Breaking News
More () »

Seattle's Leading Local News: Weather, Traffic, Sports and More | Seattle, Washington | KING5.com

Illegal shellfish trafficking ring caught on video

Pierce County prosecutors have charged several men in a seafood trafficking case, including the former Natural Resources Director for the Tulalip Tribes.

Pierce County prosecutors have charged several men in a seafood trafficking case, including the former Natural Resources Director for the Tulalip Tribes.

According to case documents, Joseph Hatch Sr. and his son, Joseph Hatch Jr., poached at least a thousand pounds of Dungeness crab and shrimp, selling the shellfish over several months in 2015.

Hatch is a Tulalip tribal member and was serving in his role as head of natural resources while officers monitored his movement over five months.

Though officers report observing the men poaching shellfish for some time, it was a set of crab filled containers on one night in particular that led to Pierce County's case.

After obtaining a warrant, officers secretly placed a GPS tracking device on a boat belonging to Hatch Sr.

On May 23, 2015, that vessel left Shilshole Marina in the Ballard area of Seattle at approximately 10:25 p.m., according to the charging document.

That boat was followed in secret by a Washington State Patrol aircraft, filming video from above using a thermal imagery camera system because it was so dark.

While driving between President Point and Point Jefferson, the document reads, "the two subjects on board pulled numerous crab pots from the water, retaining a very large number of crabs."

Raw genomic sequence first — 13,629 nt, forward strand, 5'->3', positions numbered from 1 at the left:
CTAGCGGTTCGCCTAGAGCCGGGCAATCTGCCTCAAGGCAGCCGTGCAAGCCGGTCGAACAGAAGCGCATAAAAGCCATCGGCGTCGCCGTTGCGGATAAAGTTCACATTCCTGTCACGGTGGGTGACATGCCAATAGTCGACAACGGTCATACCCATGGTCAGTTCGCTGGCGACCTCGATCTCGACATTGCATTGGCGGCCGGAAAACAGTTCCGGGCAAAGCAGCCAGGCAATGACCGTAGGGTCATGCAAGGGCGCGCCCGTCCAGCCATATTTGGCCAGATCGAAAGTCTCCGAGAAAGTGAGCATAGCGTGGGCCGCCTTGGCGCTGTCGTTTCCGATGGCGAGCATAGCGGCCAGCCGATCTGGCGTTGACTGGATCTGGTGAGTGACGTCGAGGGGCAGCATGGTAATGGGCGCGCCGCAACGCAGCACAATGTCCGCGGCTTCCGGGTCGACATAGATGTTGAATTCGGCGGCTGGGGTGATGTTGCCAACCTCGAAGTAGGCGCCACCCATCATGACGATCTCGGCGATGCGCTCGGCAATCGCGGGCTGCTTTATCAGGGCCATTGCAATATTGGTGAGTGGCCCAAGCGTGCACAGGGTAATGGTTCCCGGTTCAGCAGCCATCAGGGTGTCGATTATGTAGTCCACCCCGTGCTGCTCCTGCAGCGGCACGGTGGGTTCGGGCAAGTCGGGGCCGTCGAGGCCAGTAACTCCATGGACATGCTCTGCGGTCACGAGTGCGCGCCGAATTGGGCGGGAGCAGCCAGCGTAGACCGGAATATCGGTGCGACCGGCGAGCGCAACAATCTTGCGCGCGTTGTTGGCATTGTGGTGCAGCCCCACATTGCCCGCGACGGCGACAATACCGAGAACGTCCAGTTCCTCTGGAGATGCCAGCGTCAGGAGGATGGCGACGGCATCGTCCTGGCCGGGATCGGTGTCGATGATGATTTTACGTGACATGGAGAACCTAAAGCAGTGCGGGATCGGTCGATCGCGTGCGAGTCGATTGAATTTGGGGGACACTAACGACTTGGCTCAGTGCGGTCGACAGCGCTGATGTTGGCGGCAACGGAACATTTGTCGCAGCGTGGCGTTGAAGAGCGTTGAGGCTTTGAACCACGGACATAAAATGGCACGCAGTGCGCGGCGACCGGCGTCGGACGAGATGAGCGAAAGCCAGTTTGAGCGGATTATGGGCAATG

The boat then returned to Shilshole Marina.

"A total of 4 garbage cans containing crab were taken from the vessel and loaded into the back of the Tahoe," the document reads. "The garbage cans appeared to be very heavy, since it took both Hatch Sr. and Hatch Jr. taking hold of each garbage can to lift them into the Tahoe...The weight of the illegally harvest (sic) crab were eventually found to be approximately 457 lbs."

The documents reveal that Hatch sold the crab to Puget Sound Seafood in Tacoma for $1,222.72 and the buyer, Hai Ly, admitted in an interview with police that he was aware the seafood was illegal. He said he was under pressure by his bosses, Kirby Manzanares and Anthony Paul, who is also a member of the Tulalip Tribes.

"He (Anthony Paul) told me do your job or else just pack your stuff and leave. So I was doing my job," Ly tells the investigating officer.

Hatch Sr., Hatch Jr., Manzanares, and Paul are all charged with trafficking of fish or wildlife in the first degree, one of the most severe wildlife charges in Washington.

Hatch Sr. was found guilty of lesser crimes by the Tulalip Tribes, but the case against him did not include the Pierce County crime.

Tulalip Tribes Chairwoman Marie Zackuse sent KING the following statement:

"The Tulalip tribes exercise our sovereign authority to control regulate and enforce activities within the boundaries of the Tulalip Tribes reservation and this includes the exercise of treaty rights by individual tribal members off reservation. In 2015 Mr. Hatch's case was adjudicated through the Tulalip Tribes court which has broad criminal jurisdiction where he was found guilty and sentenced. Mr. Hatch's fishing rights were revoked and he has paid considerable fines to date. In accordance with Tulalip Tribes law, it is our position that Mr. Hatch has paid the price for his crimes. The Pierce County charges relate to the same set of circumstances for which he has already been convicted by the Tulalip Tribes court. The fact that pierce county has filed charges two years after this case was settled in the Tulalip tribes court is in affront to our sovereignty and treaty rights."